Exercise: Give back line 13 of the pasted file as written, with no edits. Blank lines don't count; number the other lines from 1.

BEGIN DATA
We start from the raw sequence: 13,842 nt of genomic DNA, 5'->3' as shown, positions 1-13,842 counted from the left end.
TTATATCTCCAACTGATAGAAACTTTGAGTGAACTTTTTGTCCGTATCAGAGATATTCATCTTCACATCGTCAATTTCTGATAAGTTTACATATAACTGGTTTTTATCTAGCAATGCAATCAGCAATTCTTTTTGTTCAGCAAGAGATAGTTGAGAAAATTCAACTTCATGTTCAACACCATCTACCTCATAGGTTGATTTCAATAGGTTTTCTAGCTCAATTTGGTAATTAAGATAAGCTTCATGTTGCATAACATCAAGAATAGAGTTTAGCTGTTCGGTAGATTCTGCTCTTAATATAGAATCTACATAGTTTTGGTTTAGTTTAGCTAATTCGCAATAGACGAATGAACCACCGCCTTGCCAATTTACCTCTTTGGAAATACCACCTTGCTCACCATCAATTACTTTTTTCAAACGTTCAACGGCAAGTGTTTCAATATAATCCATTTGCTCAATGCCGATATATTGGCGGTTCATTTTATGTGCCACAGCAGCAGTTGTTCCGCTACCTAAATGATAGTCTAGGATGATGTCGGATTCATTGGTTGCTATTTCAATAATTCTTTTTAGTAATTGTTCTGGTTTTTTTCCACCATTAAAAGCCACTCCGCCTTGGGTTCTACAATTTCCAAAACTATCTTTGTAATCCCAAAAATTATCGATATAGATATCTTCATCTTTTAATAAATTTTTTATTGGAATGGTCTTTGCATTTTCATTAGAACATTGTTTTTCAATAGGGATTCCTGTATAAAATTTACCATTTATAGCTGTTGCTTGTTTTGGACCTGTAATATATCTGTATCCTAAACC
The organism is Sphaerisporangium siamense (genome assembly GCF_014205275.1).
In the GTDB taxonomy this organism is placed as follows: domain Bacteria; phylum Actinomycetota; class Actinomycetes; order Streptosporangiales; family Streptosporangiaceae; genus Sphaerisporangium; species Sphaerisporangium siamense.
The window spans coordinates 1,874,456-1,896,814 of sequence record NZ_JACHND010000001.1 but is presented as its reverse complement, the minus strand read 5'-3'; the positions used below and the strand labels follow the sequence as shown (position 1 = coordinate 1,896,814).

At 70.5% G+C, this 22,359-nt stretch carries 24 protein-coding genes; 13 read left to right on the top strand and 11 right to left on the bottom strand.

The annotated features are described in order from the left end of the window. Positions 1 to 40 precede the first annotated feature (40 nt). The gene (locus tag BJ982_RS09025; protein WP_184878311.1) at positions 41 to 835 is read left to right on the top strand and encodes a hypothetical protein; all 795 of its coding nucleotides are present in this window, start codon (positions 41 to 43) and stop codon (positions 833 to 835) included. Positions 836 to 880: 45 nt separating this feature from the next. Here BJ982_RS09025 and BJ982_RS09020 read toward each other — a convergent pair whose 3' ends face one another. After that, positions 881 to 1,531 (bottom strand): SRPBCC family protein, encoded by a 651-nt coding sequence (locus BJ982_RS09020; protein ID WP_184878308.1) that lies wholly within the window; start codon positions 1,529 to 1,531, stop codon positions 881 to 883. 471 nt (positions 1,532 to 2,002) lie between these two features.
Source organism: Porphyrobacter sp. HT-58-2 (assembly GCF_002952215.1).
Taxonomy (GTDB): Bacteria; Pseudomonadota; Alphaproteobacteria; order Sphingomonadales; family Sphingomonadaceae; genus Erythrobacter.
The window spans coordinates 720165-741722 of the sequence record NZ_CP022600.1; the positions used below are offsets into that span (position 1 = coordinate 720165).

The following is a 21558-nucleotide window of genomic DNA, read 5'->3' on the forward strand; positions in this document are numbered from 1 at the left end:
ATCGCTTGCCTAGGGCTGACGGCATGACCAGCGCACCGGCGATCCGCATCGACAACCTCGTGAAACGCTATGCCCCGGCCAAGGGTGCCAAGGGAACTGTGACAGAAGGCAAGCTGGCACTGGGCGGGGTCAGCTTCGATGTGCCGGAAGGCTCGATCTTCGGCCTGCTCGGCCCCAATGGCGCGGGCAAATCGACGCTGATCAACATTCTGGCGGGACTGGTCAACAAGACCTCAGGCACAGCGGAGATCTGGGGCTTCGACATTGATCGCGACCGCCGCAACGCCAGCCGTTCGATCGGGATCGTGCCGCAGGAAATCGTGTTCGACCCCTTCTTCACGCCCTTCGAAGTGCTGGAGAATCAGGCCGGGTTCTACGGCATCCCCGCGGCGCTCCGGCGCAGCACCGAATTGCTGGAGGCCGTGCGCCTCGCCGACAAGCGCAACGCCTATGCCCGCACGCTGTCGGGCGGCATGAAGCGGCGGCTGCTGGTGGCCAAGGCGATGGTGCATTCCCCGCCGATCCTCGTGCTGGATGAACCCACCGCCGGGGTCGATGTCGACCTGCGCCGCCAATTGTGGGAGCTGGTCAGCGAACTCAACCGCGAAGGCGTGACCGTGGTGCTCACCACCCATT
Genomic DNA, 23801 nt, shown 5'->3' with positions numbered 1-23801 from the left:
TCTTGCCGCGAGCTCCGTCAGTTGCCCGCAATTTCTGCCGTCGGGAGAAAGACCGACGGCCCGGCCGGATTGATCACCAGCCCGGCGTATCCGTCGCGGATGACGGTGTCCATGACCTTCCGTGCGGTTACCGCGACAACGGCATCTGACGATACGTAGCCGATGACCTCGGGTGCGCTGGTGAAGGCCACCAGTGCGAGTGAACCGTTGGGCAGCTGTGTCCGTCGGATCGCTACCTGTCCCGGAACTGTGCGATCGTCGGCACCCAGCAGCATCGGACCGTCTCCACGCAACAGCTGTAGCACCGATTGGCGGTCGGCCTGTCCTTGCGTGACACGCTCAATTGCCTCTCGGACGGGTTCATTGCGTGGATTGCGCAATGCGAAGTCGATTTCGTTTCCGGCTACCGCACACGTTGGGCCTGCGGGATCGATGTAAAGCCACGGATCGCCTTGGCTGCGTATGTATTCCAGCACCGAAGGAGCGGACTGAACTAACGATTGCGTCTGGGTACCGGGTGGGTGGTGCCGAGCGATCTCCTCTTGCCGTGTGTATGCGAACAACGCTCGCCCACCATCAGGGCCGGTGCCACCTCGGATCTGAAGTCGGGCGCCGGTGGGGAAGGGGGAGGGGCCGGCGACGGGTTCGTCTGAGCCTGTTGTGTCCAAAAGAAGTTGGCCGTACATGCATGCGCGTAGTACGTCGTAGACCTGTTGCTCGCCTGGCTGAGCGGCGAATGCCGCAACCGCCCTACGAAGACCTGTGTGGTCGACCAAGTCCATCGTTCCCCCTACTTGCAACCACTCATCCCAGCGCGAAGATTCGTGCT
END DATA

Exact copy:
Genomic DNA, 23801 nt, shown 5'->3' with positions numbered 1-23801 from the left: